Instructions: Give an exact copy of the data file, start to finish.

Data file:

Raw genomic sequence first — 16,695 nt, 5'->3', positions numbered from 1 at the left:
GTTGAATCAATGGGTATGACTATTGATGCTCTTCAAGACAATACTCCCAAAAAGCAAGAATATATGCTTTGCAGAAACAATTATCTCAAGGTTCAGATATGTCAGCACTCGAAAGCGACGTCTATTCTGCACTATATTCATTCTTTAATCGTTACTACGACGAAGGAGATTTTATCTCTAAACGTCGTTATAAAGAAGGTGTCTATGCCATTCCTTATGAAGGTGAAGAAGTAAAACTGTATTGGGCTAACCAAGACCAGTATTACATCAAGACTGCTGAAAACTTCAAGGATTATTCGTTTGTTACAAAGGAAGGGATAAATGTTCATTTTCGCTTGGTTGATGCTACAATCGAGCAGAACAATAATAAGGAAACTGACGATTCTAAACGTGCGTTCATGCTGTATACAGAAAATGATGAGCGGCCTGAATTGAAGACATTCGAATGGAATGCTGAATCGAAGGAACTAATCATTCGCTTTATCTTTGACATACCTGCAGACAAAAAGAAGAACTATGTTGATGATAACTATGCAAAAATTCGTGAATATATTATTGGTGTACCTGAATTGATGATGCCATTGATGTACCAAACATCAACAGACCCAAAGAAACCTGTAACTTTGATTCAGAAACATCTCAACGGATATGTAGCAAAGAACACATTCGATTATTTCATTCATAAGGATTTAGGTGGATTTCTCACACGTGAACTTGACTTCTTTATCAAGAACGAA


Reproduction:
Raw genomic sequence first — 16,695 nt, 5'->3', positions numbered from 1 at the left:
GTTGAATCAATGGGTATGACTATTGATGCTCTTCAAGACAATACTCCCAAAAAGCAAGAATATATGCTTTGCAGAAACAATTATCTCAAGGTTCAGATATGTCAGCACTCGAAAGCGACGTCTATTCTGCACTATATTCATTCTTTAATCGTTACTACGACGAAGGAGATTTTATCTCTAAACGTCGTTATAAAGAAGGTGTCTATGCCATTCCTTATGAAGGTGAAGAAGTAAAACTGTATTGGGCTAACCAAGACCAGTATTACATCAAGACTGCTGAAAACTTCAAGGATTATTCGTTTGTTACAAAGGAAGGGATAAATGTTCATTTTCGCTTGGTTGATGCTACAATCGAGCAGAACAATAATAAGGAAACTGACGATTCTAAACGTGCGTTCATGCTGTATACAGAAAATGATGAGCGGCCTGAATTGAAGACATTCGAATGGAATGCTGAATCGAAGGAACTAATCATTCGCTTTATCTTTGACATACCTGCAGACAAAAAGAAGAACTATGTTGATGATAACTATGCAAAAATTCGTGAATATATTATTGGTGTACCTGAATTGATGATGCCATTGATGTACCAAACATCAACAGACCCAAAGAAACCTGTAACTTTGATTCAGAAACATCTCAACGGATATGTAGCAAAGAACACATTCGATTATTTCATTCATAAGGATTTAGGTGGATTTCTCACACGTGAACTTGACTTCTTTATCAAGAACGAA